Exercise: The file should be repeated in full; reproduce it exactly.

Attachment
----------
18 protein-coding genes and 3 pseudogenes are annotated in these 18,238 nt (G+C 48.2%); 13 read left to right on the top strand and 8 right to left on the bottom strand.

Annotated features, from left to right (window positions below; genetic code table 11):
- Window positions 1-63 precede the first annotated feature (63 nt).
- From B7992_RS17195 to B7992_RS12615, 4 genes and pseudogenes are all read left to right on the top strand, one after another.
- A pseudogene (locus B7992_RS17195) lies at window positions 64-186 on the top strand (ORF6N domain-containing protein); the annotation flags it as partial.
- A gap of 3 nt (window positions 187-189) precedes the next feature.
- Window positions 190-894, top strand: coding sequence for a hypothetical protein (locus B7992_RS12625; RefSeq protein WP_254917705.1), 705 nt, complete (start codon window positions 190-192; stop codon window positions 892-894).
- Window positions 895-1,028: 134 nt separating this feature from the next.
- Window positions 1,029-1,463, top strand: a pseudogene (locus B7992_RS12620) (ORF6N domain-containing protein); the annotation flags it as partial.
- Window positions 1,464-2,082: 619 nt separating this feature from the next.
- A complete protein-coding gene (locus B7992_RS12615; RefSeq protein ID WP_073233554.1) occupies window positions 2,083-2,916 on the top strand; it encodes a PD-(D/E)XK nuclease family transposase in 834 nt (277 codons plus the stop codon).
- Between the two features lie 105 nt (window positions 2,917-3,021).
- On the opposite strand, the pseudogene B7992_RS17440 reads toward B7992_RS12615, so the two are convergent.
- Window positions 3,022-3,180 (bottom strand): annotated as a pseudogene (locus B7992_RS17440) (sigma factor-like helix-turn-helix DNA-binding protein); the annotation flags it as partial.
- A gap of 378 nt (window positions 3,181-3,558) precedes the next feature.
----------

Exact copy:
18 protein-coding genes and 3 pseudogenes are annotated in these 18,238 nt (G+C 48.2%); 13 read left to right on the top strand and 8 right to left on the bottom strand.

Annotated features, from left to right (window positions below; genetic code table 11):
- Window positions 1-63 precede the first annotated feature (63 nt).
- From B7992_RS17195 to B7992_RS12615, 4 genes and pseudogenes are all read left to right on the top strand, one after another.
- A pseudogene (locus B7992_RS17195) lies at window positions 64-186 on the top strand (ORF6N domain-containing protein); the annotation flags it as partial.
- A gap of 3 nt (window positions 187-189) precedes the next feature.
- Window positions 190-894, top strand: coding sequence for a hypothetical protein (locus B7992_RS12625; RefSeq protein WP_254917705.1), 705 nt, complete (start codon window positions 190-192; stop codon window positions 892-894).
- Window positions 895-1,028: 134 nt separating this feature from the next.
- Window positions 1,029-1,463, top strand: a pseudogene (locus B7992_RS12620) (ORF6N domain-containing protein); the annotation flags it as partial.
- Window positions 1,464-2,082: 619 nt separating this feature from the next.
- A complete protein-coding gene (locus B7992_RS12615; RefSeq protein ID WP_073233554.1) occupies window positions 2,083-2,916 on the top strand; it encodes a PD-(D/E)XK nuclease family transposase in 834 nt (277 codons plus the stop codon).
- Between the two features lie 105 nt (window positions 2,917-3,021).
- On the opposite strand, the pseudogene B7992_RS17440 reads toward B7992_RS12615, so the two are convergent.
- Window positions 3,022-3,180 (bottom strand): annotated as a pseudogene (locus B7992_RS17440) (sigma factor-like helix-turn-helix DNA-binding protein); the annotation flags it as partial.
- A gap of 378 nt (window positions 3,181-3,558) precedes the next feature.